Helpful Checklist for Leaders as They Move Up
Most of us like the idea of moving up to higher and higher levels within our organizations, but when the great news comes that you have been promoted, it can often carry some confusion about what needs to change. As we move up to more senior levels, our roles as leaders have less to do with our technical knowledge that brought us to our positions in the first place, and more about shaping the processes to frame and solve complex problems. That is not to say your technical knowledge is not important, but at the senior levels it is important to know how and when to seek input from the teams that support you.
Your identity may be deeply grounded in the job-specific mastery that allowed you to do well in your previous position, so it is worth taking some time to look at the issues you are dealing with to identify whether you should be seeking more engagement from your teams. Try these guiding questions:
What type of impact will this issue have on your organization?
If you are trying to solve a problem that has a major impact on the overall health of the business or its prospects for growth, you should be seeking more engagement from your teams. The larger the impact, the more strategy that will be required and you need to seek out people with knowledge where you may have blind spots. Examples of this type of problem would include starting a new line of business, making a significant reallocation of resources, or changing investment strategies.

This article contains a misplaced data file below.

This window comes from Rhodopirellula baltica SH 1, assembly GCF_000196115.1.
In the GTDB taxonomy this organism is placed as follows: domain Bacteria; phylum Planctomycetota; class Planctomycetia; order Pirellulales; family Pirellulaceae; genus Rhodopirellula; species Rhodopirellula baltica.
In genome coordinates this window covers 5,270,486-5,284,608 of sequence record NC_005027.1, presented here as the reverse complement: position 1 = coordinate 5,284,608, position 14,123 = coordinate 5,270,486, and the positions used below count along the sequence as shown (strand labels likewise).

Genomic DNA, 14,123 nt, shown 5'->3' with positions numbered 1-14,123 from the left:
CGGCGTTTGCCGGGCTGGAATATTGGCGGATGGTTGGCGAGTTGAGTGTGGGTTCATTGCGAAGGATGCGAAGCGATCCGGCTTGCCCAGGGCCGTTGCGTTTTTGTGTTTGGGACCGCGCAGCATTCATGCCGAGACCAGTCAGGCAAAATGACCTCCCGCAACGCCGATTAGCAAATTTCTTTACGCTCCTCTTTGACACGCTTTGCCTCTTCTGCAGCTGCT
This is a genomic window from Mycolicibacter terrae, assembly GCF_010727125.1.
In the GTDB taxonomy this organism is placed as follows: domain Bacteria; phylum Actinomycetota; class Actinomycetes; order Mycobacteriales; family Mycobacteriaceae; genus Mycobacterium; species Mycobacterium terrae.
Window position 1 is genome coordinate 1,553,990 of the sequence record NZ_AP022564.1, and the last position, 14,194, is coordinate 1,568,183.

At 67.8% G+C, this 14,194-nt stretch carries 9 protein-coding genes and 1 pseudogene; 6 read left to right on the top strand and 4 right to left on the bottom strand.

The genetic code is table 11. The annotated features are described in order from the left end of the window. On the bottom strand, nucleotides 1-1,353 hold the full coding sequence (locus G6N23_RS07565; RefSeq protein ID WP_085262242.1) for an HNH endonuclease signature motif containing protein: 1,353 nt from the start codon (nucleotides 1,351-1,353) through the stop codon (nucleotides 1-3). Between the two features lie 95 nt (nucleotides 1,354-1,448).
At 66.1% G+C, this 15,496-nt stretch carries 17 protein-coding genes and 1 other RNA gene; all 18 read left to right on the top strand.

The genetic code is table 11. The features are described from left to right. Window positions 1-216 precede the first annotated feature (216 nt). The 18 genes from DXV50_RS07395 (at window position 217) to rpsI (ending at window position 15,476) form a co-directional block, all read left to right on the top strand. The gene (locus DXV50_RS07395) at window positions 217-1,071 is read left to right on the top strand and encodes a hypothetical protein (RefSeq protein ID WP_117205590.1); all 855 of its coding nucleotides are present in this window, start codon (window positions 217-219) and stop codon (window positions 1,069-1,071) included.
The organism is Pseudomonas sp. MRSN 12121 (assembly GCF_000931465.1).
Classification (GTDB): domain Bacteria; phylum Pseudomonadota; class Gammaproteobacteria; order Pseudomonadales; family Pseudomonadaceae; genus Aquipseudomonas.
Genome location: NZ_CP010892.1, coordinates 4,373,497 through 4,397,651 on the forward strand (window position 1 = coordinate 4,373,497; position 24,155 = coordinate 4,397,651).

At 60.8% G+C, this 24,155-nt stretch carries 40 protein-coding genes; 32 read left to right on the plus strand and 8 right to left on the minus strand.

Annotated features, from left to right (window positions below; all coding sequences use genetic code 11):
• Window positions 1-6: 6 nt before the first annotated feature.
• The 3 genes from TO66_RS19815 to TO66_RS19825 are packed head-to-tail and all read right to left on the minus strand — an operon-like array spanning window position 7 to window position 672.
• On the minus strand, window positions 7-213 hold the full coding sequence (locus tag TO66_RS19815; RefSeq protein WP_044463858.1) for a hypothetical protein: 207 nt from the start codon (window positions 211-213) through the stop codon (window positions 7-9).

Is there an obvious answer to the problem, and what is your level of certainty that you aren’t missing something?
If you have a high degree level of confidence in your ability to frame the problem, define the options and make a good decision independently, then you should probably proceed. Some issues have time pressure and enlisting team input isn’t realistic. Other problems are simply not that strategic.
Many leaders find that shifting their perspective to identify how much input they should seek from others a challenge. On tool I have recommended is developing a checklist of what I call “team engagement modes”. You can find that checklist here.
Framing and solving strategic problems is the hallmark of teams with top performance, so it is critical to know when and how to engage them.
This article originally appeared in I by IMD.
Further reading on: Six ways to engage with your teams and solve strategic problems by Michael Watkins for I by IMD.
Michael Watkins has spent the past two decades working with leaders, both corporate and public, as they transition to new roles, negotiate the future of their organizations, and craft their legacy as leaders. A recognized expert in his field, he ranked among Thinkers50’s top fifty management influencers globally in 2019. He is the best-selling author of The First 90 Days, Updated and Expanded: Proven Strategies for Getting Up to Speed Faster and Smarter, the globally acknowledged handbook for leadership and career transitions, which recently earned the accolade of Amazon’s Top 100 Leadership Books. He is Professor of Leadership and Organizational Change at the IMD Business School in Switzerland and previously served on the faculty at INSEAD and Harvard University, where he earned his PhD in Decision Sciences.